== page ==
10:05 am (90) Fog Plants by DJ Cam ... OK DJ Cam got me over my bias against folks with DJ in their name. If I were not a big fan of Severed Heads this song would likely annoy me to no end. It is a very rare talent that can make stuff that is disparate and often out of key sound good together. It is really less a song than a landscape of sounds with rhythm. Lots of bleeps, blips and samples from uhhh more modern classical tunes ...
10:24 am (100) Well You Needn't by Thelonious Monk - This is a classic. Monk is a pioneering jazz pianist. This is one of his most recognizable works ... be do be do .. be doop ... be dooop
10:28am (90) 6 Space by Ils - OK, this dance song has one desciption. Analog, fast and hard. It even has the "obligatory sci fi sample" (credit Strong Bad) "Welcome to the next level ... the next level" .. That said it is interesting enough to not fall into the has been bin of the millions of other really bad so called "dance" tunes. On the other side of the electronic afficionados tastes lie seas of songs that should have never left the sequencer and been pressed to vinyl, CD ... or any other medium for that matter.
10:42am (90) Rippin Kittin by Golden Boy - I like Golden Boy. I like this song. I shouldn't but I do. This song has a rather disturbing mofif. "Mommy can I go out and kill tonight ... I feel ... feel like taking a life" ... This song to me represents all the life I simply couldn't understand about this scene. I never could get into the scene, so to speak, because of its polarizing stance against who God created me to be. In that way this song is quite tragic to me. A glimpse into the reality of promiscuity, alcohol and drug abuse that permeates the electronic music scene makes me long for a Catholic alternative (Data are you listening?) ... The life is nothing but drama and pain. Blips and bleeps are not incompatible with holiness.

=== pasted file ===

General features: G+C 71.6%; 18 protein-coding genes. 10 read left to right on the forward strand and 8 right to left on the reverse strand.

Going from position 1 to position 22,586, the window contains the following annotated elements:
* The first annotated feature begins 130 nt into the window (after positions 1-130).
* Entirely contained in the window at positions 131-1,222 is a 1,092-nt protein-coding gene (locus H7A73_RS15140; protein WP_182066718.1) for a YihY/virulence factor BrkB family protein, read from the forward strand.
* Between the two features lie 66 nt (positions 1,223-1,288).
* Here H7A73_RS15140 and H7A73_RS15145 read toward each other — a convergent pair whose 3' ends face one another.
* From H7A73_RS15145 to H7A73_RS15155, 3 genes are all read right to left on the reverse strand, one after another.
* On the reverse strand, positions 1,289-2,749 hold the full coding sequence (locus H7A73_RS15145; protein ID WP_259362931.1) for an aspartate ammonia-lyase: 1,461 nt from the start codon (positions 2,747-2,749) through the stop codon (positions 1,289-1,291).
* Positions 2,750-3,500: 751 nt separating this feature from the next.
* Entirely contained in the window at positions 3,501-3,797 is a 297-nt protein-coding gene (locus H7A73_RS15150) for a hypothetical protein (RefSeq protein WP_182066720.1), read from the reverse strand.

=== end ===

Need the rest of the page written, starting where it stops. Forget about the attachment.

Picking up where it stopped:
This final song brings to mind a really good topic that I will discuss at length in the near future ... The seeming dichotomy between the holy life and appreciation of secular music. There are nuggets of truth in everything. In this case wew have the sheer gifts of God given to all those created in His image. The ability to appreciate them without compromising yourself to the secular and oftentimes synical views contained within is one of the greatest spiritual battles I fight.
Considering adding an ECF blog
I am considering creating a blog that pretends to be various ECFs during key times in their lives. I would include actual quotes and various circumstances related to portions of their lives ... I might even modify it to allow commentary on current day topics using ECF quotes (similar to the one below).
Anyway ... tell me if you have any thoughts on the matter ...
EO vs. Catholicism - Witnessing Elliot Bougis' conversion
The following(And you can quote me)
apparently upset some EO apologists. Here is a summary
So I got to thinking and decided to compile this long list of almost exclusively Eastern patristic quotes about the Roman See. I've arranged them as chronologically as I could and have emphasized key words. Let me also admit that reading such profoundly Romish stuff by such profoundly Eastern Fathers makes my bowels quiver. I nearly wept for my lingering this side of the Tiber when I first read (a year ago) the great Maximus's acclamation of Rome's supremacy. Seeing it all again, and now with so many more buddies to back him up, makes my head spin.
And now his response to their criticism ...(ecumenical warm fuzzies)